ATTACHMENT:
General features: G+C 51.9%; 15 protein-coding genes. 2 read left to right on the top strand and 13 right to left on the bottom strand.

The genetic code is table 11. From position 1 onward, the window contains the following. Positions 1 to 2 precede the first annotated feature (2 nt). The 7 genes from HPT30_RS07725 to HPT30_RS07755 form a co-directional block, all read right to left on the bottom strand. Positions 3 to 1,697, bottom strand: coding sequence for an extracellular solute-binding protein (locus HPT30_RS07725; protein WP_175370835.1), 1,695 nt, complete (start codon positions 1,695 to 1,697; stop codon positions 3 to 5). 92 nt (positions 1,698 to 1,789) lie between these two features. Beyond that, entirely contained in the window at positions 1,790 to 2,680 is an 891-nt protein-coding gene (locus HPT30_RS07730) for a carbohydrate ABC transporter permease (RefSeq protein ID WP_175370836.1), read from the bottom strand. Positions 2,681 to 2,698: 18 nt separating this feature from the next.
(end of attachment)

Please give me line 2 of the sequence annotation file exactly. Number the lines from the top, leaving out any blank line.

The genetic code is table 11. From position 1 onward, the window contains the following. Positions 1 to 2 precede the first annotated feature (2 nt). The 7 genes from HPT30_RS07725 to HPT30_RS07755 form a co-directional block, all read right to left on the bottom strand. Positions 3 to 1,697, bottom strand: coding sequence for an extracellular solute-binding protein (locus HPT30_RS07725; protein WP_175370835.1), 1,695 nt, complete (start codon positions 1,695 to 1,697; stop codon positions 3 to 5). 92 nt (positions 1,698 to 1,789) lie between these two features. Beyond that, entirely contained in the window at positions 1,790 to 2,680 is an 891-nt protein-coding gene (locus HPT30_RS07730) for a carbohydrate ABC transporter permease (RefSeq protein ID WP_175370836.1), read from the bottom strand. Positions 2,681 to 2,698: 18 nt separating this feature from the next.